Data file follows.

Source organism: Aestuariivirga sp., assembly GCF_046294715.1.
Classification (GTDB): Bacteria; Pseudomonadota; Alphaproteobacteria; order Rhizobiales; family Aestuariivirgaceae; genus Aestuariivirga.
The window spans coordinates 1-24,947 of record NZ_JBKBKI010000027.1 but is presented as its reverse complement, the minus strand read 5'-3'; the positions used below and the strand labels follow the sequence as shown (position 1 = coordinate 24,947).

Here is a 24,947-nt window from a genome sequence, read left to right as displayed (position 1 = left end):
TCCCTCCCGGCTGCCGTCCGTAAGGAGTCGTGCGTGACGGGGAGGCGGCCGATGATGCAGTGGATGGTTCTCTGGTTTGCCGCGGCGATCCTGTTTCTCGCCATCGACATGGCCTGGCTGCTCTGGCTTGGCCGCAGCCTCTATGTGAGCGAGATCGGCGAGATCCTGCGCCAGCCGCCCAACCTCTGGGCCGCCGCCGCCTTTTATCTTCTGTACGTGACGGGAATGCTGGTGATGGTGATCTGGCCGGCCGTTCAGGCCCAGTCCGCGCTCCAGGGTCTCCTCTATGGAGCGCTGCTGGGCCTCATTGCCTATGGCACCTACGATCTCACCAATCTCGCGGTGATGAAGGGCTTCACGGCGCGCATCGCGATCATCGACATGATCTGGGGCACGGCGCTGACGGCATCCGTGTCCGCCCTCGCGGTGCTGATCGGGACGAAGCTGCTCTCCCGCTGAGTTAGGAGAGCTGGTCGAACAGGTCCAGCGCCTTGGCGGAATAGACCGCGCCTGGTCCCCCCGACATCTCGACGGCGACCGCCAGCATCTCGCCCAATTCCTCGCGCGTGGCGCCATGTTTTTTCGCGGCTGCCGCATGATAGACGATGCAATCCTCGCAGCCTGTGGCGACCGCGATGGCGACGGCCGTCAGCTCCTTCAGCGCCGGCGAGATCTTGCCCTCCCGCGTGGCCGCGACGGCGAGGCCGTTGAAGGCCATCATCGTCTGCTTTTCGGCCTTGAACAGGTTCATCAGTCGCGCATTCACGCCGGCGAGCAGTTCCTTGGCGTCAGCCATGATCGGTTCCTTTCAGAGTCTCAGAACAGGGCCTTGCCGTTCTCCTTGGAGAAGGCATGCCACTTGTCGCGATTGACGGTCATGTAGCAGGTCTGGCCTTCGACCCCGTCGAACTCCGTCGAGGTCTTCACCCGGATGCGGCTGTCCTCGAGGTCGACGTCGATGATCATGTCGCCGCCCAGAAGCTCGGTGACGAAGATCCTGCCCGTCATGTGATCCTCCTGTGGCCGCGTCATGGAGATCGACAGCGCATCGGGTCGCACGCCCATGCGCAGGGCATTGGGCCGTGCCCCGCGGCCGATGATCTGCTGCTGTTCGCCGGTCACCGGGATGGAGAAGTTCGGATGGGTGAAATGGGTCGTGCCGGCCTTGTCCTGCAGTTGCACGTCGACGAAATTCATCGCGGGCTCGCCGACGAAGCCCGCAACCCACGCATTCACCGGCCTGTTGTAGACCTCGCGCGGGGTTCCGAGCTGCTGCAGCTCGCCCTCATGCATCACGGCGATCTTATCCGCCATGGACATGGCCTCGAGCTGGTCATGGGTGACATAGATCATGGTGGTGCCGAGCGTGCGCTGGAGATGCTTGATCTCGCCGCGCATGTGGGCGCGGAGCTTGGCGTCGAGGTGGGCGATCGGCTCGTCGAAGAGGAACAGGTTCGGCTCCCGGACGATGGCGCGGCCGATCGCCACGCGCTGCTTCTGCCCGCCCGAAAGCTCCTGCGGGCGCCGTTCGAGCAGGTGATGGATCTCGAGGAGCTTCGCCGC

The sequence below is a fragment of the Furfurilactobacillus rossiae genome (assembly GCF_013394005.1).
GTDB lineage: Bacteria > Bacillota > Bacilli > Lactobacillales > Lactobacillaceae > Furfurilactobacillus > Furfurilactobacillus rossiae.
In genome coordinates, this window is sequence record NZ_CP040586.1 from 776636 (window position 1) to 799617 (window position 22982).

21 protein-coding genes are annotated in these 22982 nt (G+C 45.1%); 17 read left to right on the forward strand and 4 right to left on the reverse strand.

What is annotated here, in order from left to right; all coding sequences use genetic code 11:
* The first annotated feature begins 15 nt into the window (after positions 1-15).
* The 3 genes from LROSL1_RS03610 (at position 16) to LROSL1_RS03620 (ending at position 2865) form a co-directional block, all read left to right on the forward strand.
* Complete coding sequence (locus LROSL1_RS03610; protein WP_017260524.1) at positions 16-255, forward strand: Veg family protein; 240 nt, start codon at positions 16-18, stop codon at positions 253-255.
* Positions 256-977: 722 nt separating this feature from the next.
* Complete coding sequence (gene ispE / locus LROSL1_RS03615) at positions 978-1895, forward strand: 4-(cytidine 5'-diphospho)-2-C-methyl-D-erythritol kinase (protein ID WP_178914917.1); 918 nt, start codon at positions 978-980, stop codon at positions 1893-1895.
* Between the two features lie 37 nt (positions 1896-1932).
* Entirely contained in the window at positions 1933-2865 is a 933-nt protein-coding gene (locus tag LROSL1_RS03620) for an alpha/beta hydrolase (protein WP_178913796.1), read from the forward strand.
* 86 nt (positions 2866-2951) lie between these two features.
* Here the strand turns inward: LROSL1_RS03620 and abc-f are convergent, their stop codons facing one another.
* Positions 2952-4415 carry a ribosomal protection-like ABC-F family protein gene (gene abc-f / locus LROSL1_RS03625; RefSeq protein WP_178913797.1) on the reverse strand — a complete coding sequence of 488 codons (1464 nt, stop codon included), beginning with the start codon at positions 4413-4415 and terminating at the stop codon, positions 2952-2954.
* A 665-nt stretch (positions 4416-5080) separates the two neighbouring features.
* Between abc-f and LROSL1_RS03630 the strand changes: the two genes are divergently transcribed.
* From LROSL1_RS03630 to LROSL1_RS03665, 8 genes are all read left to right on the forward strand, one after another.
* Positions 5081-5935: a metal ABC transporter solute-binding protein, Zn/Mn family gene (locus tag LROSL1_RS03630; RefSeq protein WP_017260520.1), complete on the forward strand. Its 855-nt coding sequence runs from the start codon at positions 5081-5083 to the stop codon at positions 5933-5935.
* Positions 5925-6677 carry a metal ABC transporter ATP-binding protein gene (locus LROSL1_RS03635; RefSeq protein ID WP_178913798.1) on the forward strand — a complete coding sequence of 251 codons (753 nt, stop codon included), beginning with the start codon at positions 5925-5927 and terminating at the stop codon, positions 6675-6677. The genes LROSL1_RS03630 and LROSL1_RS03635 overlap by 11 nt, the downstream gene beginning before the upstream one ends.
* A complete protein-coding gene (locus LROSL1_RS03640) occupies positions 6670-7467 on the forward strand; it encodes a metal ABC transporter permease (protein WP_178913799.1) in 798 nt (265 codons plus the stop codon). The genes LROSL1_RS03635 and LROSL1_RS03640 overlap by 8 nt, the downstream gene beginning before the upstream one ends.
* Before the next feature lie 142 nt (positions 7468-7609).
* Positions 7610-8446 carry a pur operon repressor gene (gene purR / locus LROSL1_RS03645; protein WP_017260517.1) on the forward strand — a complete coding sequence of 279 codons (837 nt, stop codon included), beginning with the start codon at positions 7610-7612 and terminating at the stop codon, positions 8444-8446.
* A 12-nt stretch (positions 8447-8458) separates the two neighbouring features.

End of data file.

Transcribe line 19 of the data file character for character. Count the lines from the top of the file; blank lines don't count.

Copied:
* Here the strand turns inward: LROSL1_RS03620 and abc-f are convergent, their stop codons facing one another.